|1) Cystic Partially Differentiated
This is a well demarcated lesion composed of cysts often with a hobnail epithelial lining, and with Wilms' tumour-like tissue in their walls.
This lesion is adequately treated by excision alone in children, and is distinguished from cystic Wilms' tumour by the absence of any solid area resembling nephroblastoma.
|2) Metanephric (Nephrogenic)
This tumour arises deep in the kidney.
The histologic appearance is characterized by a marked proliferation of spindled mesenchymal cells resembling the classical type of congenital mesoblastic nephroma, encasing nodules of embryonal epithelium similar to the hyperplastic nephrogenic rests (nephroblastomatosis) usually associated with Wilms' tumor.
The mesenchymal component consists of a fascicular proliferation of tightly interlaced, uniform, benign-appearing spindled cells that immunostain for vimentin and fibronectin, but not desmin or actin.
The epithelial component consists of discrete islands of blastemal cells that are partially or fully differentiated toward tubular, tubulopapillary, or papillary structures.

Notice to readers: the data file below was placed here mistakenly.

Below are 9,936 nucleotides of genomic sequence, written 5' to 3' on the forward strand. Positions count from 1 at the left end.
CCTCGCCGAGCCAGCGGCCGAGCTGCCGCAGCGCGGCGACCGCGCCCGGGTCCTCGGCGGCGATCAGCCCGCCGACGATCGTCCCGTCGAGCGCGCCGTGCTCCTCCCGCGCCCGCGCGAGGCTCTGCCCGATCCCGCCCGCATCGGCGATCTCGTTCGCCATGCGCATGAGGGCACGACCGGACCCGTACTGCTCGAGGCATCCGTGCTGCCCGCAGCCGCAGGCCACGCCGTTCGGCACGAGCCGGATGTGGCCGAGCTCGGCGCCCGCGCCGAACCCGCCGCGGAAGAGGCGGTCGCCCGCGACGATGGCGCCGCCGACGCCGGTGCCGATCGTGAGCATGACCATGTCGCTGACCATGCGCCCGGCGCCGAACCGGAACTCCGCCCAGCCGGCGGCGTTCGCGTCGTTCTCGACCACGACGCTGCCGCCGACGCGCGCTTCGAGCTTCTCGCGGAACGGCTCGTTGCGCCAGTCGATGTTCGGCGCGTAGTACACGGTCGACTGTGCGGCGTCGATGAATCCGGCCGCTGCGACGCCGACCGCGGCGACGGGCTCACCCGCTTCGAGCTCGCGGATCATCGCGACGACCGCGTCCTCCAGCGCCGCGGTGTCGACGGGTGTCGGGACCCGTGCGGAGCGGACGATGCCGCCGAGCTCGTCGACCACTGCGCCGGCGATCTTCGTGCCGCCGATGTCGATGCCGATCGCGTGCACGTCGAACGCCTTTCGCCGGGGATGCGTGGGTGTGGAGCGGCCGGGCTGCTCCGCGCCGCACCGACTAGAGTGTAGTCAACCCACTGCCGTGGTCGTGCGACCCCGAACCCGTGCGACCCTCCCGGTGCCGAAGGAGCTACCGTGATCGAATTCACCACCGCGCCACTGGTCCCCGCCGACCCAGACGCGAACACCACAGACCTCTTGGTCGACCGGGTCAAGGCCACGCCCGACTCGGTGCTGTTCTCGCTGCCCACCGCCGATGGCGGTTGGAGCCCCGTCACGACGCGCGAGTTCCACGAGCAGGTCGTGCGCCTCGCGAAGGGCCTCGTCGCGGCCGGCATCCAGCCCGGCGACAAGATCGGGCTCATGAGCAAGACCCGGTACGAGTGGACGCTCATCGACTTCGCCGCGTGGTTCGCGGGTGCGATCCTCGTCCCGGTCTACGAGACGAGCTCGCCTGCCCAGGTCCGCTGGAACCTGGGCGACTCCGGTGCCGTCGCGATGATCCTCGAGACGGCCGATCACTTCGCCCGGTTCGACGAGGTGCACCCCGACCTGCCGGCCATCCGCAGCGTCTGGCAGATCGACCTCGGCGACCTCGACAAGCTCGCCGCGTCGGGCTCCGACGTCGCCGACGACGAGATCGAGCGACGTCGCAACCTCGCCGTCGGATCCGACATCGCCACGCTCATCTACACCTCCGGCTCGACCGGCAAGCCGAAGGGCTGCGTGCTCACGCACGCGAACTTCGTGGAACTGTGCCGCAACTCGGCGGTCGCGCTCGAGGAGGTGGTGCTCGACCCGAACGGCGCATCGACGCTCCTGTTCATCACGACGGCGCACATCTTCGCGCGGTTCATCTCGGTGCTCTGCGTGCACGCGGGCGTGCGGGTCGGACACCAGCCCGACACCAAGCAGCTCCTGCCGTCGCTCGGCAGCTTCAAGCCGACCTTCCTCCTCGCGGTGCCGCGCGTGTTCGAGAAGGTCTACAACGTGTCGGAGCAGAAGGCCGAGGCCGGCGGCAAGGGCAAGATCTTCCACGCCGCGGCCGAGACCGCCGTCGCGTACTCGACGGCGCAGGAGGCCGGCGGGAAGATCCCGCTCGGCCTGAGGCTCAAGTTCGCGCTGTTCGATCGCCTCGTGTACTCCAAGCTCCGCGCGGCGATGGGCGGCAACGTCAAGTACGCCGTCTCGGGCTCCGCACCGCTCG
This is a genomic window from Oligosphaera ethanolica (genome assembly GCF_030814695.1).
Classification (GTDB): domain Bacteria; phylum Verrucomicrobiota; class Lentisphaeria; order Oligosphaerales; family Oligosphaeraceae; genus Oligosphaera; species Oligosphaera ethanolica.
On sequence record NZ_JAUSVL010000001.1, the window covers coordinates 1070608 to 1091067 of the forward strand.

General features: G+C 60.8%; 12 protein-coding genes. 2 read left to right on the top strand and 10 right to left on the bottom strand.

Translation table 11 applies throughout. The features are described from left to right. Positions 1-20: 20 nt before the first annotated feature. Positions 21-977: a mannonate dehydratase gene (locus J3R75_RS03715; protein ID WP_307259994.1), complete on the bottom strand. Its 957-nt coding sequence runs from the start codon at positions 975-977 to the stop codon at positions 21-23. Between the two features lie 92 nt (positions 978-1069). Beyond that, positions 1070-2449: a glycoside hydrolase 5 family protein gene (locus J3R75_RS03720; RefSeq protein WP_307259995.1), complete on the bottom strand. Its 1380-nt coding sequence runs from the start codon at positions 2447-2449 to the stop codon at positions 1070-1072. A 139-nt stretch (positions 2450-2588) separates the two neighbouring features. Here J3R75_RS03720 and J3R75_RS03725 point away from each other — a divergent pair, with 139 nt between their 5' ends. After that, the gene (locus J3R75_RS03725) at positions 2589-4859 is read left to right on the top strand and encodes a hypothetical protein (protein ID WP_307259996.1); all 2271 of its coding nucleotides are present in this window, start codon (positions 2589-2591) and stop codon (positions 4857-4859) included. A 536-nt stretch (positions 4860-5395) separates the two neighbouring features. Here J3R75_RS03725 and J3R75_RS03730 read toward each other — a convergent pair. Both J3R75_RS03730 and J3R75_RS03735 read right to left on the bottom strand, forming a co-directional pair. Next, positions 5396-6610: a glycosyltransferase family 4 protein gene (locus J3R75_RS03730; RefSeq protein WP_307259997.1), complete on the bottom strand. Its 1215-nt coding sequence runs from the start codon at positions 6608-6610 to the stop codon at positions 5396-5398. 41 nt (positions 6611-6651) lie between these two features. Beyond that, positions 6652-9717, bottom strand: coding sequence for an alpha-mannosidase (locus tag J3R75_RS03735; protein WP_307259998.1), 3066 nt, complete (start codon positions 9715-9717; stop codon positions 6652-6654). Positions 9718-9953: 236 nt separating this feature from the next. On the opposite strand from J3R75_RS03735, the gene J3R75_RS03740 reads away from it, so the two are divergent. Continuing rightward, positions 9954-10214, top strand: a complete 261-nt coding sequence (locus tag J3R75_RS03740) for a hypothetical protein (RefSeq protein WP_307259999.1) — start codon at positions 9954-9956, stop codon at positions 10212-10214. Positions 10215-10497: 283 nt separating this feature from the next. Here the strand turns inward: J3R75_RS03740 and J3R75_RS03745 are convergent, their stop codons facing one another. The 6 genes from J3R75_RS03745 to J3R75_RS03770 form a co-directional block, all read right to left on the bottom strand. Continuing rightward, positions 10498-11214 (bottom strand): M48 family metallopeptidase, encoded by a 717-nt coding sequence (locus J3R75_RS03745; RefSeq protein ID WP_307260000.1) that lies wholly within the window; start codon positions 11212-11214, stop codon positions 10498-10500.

Numerous psammoma bodies are present.
Embryonal epithelium immunostains for cytokeratin but not epithelial membrane antigen.
The overall histologic appearance of the mesenchymal and epithelial components is benign.
3) Metanephric Adenoma:
This tumour is composed exclusively of epithelium with characteristic small dark cells arranged in tiny tubules and papillary formations also often with psammoma bodies.
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